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There is quite a lot of helpful information on MVC model binding. My problem stems from the fact that I am trying to avoid creating strongly typed data in my MVC application as it mostly needs to act as a data router.

Basically, I have a set of fields on a page, with a class 'input', that I can gather with jQuery('.input'), iterate over and stuff into a javascript object. I then send this to my ASP.NET MVC controller:

var inputData = my_serialize( $('input');
$.ajax({
  type:'POST',
  url: '/acme/Ajax/CaptureInput',
  dataType: "json",
  data: { inputData: JSON.stringify(inputData) },
  success: Page_Response_RegisterAndDeposit,
  error: Page_AjaxError
});

On the C# side, I have

public JsonResult CaptureInput(string inputDataAsJsonString)
{
  JavaScriptSerializer JSON = new JavaScriptSerializer();
  object inputData = JSON.DeserializeObject(inputDataAsJsonString);

This seems like a wasteful level of indirection, I'd prefer to pass the data as contentType:application/json and have CaptureInput accept an object or IDictionary or even a dynamic.

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1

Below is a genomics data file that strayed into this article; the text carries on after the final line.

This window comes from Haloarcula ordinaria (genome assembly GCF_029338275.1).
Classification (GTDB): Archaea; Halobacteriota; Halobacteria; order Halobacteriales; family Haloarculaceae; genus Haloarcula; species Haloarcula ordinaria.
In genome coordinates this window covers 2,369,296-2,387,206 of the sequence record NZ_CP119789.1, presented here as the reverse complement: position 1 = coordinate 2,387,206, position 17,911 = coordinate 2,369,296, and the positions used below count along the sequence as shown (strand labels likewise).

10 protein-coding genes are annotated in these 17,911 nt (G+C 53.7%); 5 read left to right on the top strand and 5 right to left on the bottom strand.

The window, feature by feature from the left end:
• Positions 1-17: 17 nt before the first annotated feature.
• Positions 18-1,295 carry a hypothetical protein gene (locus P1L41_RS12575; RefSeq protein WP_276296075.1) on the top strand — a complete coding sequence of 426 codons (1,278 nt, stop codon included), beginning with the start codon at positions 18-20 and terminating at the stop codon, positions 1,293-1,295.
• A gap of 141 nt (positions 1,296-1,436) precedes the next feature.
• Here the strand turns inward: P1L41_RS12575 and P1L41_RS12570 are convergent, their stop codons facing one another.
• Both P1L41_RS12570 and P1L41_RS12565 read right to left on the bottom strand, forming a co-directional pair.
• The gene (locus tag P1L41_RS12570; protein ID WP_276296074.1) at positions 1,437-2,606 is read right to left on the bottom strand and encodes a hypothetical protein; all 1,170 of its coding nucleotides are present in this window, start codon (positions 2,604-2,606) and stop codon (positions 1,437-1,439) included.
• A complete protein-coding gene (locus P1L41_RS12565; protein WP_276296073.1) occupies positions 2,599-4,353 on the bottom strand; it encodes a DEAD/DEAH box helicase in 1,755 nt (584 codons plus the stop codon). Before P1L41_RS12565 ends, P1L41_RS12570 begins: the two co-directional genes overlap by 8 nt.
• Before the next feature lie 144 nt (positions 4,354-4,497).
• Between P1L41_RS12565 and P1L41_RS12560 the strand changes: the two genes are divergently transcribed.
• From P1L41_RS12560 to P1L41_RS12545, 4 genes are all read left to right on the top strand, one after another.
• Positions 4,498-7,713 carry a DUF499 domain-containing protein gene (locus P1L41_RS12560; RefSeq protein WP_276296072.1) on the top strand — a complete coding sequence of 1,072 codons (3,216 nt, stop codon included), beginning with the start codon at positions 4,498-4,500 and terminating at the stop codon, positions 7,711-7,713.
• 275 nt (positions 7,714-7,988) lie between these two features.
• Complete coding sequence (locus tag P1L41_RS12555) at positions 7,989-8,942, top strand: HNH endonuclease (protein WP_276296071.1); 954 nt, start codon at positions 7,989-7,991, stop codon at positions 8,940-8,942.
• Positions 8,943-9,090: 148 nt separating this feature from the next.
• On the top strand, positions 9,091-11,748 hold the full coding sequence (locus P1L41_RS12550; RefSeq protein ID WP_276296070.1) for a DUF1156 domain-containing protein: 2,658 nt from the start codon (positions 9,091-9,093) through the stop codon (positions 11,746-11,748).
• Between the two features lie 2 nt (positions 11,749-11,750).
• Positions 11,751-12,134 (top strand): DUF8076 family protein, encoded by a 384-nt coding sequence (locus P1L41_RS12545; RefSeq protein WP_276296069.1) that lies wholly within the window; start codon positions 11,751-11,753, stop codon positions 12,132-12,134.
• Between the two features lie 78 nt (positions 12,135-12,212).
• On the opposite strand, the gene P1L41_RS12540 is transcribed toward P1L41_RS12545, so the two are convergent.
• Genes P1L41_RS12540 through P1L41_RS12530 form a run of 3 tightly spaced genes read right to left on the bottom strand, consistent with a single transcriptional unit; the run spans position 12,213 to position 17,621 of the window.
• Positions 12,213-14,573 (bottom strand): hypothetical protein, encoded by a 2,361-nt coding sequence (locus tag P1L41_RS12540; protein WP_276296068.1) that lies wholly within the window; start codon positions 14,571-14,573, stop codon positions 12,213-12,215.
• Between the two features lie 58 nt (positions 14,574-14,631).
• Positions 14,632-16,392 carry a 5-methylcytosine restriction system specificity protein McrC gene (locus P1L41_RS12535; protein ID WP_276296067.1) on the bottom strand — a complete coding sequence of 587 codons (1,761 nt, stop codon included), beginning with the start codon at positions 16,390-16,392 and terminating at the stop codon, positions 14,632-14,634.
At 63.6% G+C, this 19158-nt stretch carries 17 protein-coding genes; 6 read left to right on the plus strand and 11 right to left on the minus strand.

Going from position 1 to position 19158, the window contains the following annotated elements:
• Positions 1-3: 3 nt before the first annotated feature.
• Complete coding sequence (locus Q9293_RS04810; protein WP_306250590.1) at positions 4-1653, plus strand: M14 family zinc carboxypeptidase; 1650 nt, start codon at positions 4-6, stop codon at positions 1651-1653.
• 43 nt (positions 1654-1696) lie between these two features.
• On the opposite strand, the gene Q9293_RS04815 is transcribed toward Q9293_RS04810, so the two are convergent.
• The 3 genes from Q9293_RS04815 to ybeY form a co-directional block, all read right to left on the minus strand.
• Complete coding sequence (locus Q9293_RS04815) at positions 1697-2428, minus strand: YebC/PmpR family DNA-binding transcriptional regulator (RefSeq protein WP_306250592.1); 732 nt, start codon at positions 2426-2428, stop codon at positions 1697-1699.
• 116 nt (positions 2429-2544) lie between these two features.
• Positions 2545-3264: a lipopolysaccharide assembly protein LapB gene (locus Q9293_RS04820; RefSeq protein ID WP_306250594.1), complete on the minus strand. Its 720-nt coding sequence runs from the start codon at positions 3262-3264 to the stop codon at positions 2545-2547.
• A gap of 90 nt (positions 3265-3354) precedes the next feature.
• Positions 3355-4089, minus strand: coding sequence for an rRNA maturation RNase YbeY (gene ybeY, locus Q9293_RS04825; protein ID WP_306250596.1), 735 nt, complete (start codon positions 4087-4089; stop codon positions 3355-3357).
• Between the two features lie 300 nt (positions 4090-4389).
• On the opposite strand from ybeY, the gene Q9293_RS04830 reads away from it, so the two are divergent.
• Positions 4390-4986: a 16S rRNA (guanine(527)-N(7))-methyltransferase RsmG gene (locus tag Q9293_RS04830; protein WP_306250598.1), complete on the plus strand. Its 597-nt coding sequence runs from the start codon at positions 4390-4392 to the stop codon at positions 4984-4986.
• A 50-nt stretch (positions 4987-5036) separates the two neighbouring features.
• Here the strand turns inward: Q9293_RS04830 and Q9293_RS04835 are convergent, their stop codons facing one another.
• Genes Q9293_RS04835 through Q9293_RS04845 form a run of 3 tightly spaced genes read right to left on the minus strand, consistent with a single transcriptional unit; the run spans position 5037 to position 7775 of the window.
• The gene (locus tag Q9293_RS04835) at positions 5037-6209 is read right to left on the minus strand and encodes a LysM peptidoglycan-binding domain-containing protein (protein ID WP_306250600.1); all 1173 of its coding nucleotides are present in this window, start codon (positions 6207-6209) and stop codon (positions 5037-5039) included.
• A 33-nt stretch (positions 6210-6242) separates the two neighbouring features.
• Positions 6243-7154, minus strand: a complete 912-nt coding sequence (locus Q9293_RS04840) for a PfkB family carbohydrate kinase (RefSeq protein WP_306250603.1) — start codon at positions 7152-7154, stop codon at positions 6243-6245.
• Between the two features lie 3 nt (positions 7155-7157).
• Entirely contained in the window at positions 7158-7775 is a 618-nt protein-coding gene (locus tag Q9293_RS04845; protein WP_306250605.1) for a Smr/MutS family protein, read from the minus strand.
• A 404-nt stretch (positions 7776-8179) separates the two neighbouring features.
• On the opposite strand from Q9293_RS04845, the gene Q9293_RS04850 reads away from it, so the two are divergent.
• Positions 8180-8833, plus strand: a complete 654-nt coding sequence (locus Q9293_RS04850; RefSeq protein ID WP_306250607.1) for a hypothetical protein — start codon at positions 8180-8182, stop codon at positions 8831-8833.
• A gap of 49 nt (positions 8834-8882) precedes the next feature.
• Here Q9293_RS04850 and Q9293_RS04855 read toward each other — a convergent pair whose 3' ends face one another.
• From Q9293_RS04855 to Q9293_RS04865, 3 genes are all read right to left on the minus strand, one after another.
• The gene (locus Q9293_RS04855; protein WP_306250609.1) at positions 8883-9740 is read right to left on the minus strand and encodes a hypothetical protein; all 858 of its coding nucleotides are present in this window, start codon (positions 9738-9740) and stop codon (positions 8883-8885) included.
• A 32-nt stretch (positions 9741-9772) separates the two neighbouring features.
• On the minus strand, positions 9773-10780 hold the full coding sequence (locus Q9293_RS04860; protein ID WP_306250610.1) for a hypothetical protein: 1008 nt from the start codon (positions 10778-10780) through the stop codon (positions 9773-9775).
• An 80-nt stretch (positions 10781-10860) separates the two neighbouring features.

And why do you send it as JSON? –  LukLed May 28 '12 at 21:40
    
Because I eventually want to use the same code to send more structured data, containing recursively defined js objects. JSON seems like a better fit than name-value pairs. –  Chris Becke May 29 '12 at 9:58
    

2 Answers 2

You could use the serializeArray method. Let's suppose that you have a form containing the input elements which could be of any type and you want to invoke the following controller action:

public ActionResult CaptureInput(Dictionary<string, string> values)
{
    ...
}

here's how you could proceed:

<script type="text/javascript">
    var values = $('form').serializeArray();
    var data = {};
    $.each(values, function (index, value) {
        data['[' + index + '].key'] = value.name;
        data['[' + index + '].value'] = value.value;
    });

    $.ajax({
        url: '@Url.Action("CaptureInput")',
        type: 'POST',
        contentType: 'application/json',
        data: JSON.stringify(data),
        success: function (result) {
            alert('success');
        }
    });
</script>
share|improve this answer

Not exactly what you're after but maybe the resolution of this issue would give you a partial workaround, by allowing you to bind to a simple wrapper object with an embedded Dictionary. It might even allow binding direct to a Dictionary. Not sure... You might also need to explicitly set the json ContentType header in your $.ajax call

"JSON model binding for IDictionary<> in ASP.NET MVC/WebAPI"

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